How do you Prepare for a Flood: Before, During and After?

Floods are the most common natural hazard in Canada. Floods occur when there is an overflow of water onto land that is normally dry.

Floods are the most common natural hazard in Canada.   

Floods occur when there is an overflow of water onto land that is normally dry (Government of Canada).  It may happen with only a couple inches of water or water may submerge vehicles and buildings.  Floods can occur at any time throughout the year and have a variety of causes.  While Canadians from coast to coast have experienced the devastating consequences of a flood, the biggest flood in Canada occurred in 1996 in Quebec.  It killed 10 people, forced 12,000 people to evacuate from their homes and caused over 1.5 billion in damages (Katie Dangerfield, 2019).

In Canada, both Alberta and British Columbia have already had to deal with a flood this year. British Columbia is dealing with 100-200 year flood levels (CBC News) and in Fort McMurray over 13,000 people were forced from their homes (The Canadian Press). 


Preparing for a flood can reduce the likelihood of damage occurring when a flood occurs and can make recovery easier. 

Things you can do include:

  • Put weather protectant sealant around basement windows and the base of all ground-level doors;
  • Consider alternatives to carpet that would be easier to clean and repair;
  • Install downspouts to ensure water drains properly and moves away from your building;
  • Check with local authorities about flood plans and relocation routes;
  • Install a sump pump and zero reverse flow valves in basement floor drains;
  • Prepare a portable emergency kit;
  • Store important documents in a waterproof case;
  • Ensure you have appropriate flood insurance; and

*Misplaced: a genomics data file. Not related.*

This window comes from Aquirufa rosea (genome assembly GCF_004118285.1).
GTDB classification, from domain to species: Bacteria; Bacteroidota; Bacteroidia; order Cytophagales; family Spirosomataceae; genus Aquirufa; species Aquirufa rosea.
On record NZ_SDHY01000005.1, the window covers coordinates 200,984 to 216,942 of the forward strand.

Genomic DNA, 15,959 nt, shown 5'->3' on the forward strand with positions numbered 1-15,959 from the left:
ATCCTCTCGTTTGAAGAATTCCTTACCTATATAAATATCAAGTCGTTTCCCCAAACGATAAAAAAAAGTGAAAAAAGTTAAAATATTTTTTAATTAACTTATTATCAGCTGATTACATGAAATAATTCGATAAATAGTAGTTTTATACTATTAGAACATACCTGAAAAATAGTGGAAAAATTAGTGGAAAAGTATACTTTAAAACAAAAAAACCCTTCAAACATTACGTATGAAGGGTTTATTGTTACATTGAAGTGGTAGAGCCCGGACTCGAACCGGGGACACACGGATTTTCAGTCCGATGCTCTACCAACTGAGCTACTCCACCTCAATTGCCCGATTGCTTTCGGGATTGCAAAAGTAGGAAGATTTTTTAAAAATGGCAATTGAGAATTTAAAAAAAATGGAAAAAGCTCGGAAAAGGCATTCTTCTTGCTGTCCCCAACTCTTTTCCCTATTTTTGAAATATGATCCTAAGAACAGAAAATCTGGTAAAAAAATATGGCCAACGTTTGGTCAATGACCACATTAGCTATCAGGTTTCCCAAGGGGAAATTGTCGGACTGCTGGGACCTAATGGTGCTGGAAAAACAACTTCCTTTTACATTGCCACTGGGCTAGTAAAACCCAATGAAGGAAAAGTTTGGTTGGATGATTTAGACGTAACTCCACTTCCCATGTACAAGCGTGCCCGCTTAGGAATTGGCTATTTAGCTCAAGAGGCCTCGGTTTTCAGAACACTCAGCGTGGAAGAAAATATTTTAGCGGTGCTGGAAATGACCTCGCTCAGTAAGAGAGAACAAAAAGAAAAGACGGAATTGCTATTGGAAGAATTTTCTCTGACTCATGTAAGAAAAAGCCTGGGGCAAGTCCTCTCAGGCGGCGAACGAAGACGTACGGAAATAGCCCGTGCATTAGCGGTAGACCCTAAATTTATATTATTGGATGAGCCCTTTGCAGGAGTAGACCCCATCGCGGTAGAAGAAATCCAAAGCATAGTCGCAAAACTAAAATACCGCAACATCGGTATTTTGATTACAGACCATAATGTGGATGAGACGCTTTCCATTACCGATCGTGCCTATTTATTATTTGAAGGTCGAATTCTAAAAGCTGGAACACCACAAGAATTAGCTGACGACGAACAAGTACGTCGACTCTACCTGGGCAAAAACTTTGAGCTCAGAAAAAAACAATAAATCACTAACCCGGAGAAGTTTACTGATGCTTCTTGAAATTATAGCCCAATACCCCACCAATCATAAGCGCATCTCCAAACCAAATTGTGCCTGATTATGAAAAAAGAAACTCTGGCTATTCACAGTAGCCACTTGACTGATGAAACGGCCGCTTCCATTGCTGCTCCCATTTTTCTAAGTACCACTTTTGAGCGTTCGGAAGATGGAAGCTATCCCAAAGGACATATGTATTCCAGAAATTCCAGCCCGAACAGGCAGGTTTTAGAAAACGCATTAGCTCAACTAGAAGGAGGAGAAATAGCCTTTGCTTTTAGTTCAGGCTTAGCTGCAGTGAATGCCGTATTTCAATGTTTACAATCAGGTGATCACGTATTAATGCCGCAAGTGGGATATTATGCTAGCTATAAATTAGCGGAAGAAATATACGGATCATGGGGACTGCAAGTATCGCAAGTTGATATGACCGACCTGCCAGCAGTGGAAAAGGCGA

• Store important items above typical flood levels 

If a flood is likely to occur:

  • Turn off basement furnace and the outside gas valve; and 
  • Safeguard electrical, natural gas or propane heating equipment

If a flood is imminent:

  • Roll up rugs and move furniture, electrical appliances and other belongings to above ground level;
  • Remove toxic substances from the flood area to prevent water contamination;
  • Remove toilet bowls and plug basement sewer drains and toilet connections with a wooden stopper;
  • Disconnect eavestroughs (if connected to the house sewer system);
  • If appropriate, use sandbags or polyethylene barriers;
  • Do NOT attempt to shut off electricity if any water is present;
  • Leave your house immediately and get to higher ground; and
  • Do not return to your home until authorities say it is safe to do so. 

During a Flood:

  • Keep your radio on to stay informed about current conditions and to what to do if local emergency teams ask you to evacuate;
  • Keep your emergency kit close and in a portable container; and 
  • Avoid entering flood water as it is often contaminated.

After a Flood:

  • Do not return home until local authorities say it is safe to do so;
  • An electrician must determine if your building is safe to enter if the main power switch was not turned off prior to flooding;
  • Thoroughly clean, dry and inspect all appliances, heating, pressure and sewage systems as they pose a risk of shock or fire;
  • Have a qualified electrician clean, dry, inspect and test the main electrical panel; and
  • Ensure the building is safe and structurally sound before entering.  Look for buckled walls or floors, holes in the floor, broken glass and other potentially dangerous debris. 

Remember that flood water can be heavily contaminated and may cause a variety of illnesses and infections.  Test well water before you drink it to ensure that it is safe.  Photograph or video record the damage for insurance purposes and register the damage with both your insurance company and your municipality.  Sometimes financial aid is available to those affected by disasters but the damage must typically be documented to receive it.  

Recommended flood clean-up equipment includes;

  • Gloves;
  • Masks and other protective gear;
  • Pails, mops and squeegees;
  • Plastic garbage bags;
  • Unscented detergent; and
  • Large containers for cleaning bedding, clothing and other linens and a clothesline to hang them to dry

The following image is of the contents of a free flood clean-up kit offered by the Canadian Red Cross in 2016 to those affected by a flood in Nova Scotia.  More than 100 kits were given out to help residents safely begin the process of cleaning up their homes.

For more information on how to properly clean up your home or office after a flood go to or

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Related posts:Personal Disaster Preparedness; 72-Hour Kits

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